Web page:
Category Archives: Arduino

Arduino based projects and resources

April Fools

About a week ago, Sparkfun posted a great prank in their weekly new product video. As April 1 was coming up, and I thought the kids would enjoy it, I ordered the bits that I didn’t have, and managed to pull it off.  Sparkfun didn’t give many details, so I thought I’d share my implementation.First here’s a video showing my wife getting pranked. She was a super good sport, (even not minding posting a video of her in her bathrobe!)

NOTE: Someone on google+ pointed out that at 8 amps, these horns could seriously heat up the li-po, and a hot li-po is not a good thing (fires/explosions!) so do this at your own risk. I only pulse the horns for 1 second at a time (twice per activation) so the battery never gets hot, but if you had a programming error, and it was stuck on, look out! Another good reason for the cutout switch and testing without the horns connected.


Here’s what you’ll need for this prank:

  1. Arduino
  2. Accelerometer: I used this one from ModernDevices
  3. Digitally controlled relay. I used the same one they used in the Sparkfun prank
  4. The Horns!
  5. A (nearly) 12V lightweight battery. Sparkfun has this nice 1500 MAH 11.1 LIPO for a good price
  6. A compatible charger. Sparkfun recommends the IMAX B6 This can also be found on Amazon
  7. Wires, connectors, a good way to connect all the parts together


Here I wired the battery to power the Arduino, one leg of power went directly to both horns, and the other switched through the relay. I also put a toggle switch inline  with the power to the horns so I could shut off the horns for testing (The relay has an led and also clicks, so you can tell if it’s operating).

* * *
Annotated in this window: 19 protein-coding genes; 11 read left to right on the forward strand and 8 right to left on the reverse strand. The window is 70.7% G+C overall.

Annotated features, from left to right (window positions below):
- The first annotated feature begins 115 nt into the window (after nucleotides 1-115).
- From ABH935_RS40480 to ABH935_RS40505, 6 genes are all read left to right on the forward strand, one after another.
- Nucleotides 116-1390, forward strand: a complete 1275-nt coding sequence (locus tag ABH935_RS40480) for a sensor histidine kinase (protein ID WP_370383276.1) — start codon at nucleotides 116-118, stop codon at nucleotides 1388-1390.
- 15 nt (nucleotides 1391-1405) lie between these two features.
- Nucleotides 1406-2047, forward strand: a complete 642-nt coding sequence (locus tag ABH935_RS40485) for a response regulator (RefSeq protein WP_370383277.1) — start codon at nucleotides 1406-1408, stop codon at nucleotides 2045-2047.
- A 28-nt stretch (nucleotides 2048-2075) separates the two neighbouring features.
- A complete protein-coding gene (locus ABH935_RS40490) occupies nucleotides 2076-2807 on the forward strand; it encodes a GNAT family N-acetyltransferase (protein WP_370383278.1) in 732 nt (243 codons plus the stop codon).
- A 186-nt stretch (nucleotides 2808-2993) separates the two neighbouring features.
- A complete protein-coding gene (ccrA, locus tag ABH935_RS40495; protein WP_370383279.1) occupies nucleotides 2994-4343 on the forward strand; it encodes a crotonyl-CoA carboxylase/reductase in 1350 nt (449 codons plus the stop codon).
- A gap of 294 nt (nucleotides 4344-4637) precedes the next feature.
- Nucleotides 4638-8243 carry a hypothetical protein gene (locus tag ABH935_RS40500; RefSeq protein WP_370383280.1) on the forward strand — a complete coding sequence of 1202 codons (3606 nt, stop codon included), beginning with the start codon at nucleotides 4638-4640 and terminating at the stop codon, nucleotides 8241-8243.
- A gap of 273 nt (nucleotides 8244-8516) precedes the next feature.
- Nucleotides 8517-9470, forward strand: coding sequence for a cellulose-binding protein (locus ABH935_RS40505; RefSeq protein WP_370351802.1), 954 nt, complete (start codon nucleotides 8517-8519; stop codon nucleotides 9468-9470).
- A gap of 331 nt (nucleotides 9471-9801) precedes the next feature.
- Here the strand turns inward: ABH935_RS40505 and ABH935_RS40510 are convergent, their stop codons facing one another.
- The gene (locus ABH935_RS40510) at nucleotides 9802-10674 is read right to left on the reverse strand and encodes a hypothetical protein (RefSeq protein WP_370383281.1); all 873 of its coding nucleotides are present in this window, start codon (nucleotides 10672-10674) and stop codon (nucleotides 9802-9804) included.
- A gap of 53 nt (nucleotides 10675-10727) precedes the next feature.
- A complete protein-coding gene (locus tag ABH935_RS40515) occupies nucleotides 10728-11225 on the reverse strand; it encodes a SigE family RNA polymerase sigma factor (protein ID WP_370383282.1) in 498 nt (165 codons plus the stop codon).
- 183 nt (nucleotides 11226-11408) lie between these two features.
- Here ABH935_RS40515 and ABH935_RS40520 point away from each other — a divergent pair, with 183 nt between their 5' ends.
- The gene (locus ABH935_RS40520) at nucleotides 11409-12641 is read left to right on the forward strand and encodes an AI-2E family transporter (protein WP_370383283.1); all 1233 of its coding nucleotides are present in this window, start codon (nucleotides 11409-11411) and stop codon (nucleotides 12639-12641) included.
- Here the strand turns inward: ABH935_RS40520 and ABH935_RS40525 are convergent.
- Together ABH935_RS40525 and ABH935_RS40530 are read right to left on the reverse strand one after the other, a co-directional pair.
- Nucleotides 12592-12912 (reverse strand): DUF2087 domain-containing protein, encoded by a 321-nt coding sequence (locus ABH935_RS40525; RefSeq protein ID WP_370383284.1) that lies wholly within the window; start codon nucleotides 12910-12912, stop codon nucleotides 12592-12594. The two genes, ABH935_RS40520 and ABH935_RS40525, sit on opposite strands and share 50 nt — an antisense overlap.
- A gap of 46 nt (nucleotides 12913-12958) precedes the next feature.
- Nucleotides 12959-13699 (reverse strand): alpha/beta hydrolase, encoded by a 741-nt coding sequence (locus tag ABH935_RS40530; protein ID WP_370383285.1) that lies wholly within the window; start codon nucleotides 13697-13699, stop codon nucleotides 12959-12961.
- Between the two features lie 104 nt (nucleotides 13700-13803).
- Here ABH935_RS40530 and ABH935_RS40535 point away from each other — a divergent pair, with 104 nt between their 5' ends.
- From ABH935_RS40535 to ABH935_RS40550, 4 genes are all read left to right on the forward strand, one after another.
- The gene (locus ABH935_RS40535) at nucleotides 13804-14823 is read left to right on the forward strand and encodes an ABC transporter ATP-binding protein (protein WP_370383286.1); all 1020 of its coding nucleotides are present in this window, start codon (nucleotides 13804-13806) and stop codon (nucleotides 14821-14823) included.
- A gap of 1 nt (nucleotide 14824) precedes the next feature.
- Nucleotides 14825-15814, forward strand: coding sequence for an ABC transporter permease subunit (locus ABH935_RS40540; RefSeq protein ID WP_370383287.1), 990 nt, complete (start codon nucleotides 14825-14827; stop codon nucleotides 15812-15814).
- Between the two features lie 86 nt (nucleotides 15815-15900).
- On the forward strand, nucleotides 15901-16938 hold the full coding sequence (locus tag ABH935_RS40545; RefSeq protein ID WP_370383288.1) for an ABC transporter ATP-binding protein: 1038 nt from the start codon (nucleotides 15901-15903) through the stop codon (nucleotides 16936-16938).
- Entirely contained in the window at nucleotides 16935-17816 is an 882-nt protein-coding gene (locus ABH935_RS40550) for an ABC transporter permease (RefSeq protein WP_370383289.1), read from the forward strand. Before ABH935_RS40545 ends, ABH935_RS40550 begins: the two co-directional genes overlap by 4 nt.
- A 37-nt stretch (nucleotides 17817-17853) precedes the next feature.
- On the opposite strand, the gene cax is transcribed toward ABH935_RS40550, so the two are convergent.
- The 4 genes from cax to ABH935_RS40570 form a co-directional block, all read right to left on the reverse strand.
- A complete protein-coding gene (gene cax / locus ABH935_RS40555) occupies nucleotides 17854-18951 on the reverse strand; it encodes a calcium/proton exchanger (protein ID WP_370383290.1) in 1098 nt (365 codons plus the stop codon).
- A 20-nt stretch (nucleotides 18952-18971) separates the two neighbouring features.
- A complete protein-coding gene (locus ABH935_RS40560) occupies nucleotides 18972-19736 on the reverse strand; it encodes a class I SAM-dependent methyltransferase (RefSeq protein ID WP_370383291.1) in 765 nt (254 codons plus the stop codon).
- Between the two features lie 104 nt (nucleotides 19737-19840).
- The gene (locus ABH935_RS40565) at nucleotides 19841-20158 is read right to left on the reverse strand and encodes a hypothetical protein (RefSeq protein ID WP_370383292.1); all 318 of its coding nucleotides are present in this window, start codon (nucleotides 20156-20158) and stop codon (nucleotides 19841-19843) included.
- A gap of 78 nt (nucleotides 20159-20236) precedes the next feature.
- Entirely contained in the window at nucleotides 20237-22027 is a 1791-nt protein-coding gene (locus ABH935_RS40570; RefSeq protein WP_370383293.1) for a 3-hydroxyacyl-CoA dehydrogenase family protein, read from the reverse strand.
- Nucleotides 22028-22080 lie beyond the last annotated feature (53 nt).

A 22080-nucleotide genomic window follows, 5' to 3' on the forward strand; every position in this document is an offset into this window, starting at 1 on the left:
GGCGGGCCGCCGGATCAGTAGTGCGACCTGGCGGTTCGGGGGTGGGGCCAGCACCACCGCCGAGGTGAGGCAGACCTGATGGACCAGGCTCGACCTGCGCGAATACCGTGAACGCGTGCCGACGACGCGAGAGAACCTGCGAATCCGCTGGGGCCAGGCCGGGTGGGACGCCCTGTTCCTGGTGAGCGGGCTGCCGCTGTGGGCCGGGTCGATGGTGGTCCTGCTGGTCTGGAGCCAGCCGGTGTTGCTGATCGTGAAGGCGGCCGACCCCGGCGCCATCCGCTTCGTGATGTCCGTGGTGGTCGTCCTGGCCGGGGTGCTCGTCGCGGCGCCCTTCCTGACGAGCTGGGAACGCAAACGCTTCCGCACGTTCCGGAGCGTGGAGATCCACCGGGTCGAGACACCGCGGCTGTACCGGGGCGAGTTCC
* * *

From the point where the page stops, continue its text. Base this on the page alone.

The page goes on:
I had a proto-screw-shield on hand which was convenient for hooking up both the accelerometer and connecting to the relays.

Here it’s almost all hooked up. The relay connections are made to the analog side of the arduino to simplify wire routing. (Both 5V ground and io pins together.)

I use the button and LED on the protoshield to arm the device and indicate it’s status.

The bolts on the horns were too short to go through 1/4 ” plywood, so I used the supplied mounting plates to offset mount the horns.

Here it is all put together.  Here’s the Arduino sketch, but I recommend you try to program this yourself!

We Interrupt our regular programming….

I made an attempt to improve the SoftwareSerial library to make it possible to use Pin Change Interrupts in conjunction. I made some progress, but it’s not working yet. I’ll share what I’ve learned, and spell out a simple (though Kludgy) workaround.


Implementing asynchronous serial without hardware isn’t an easy task, and the Software Serial library is a pretty cool hack. It takes processor resources to implement that protocol though, especially with any speed, and as always there’s often competition for resources.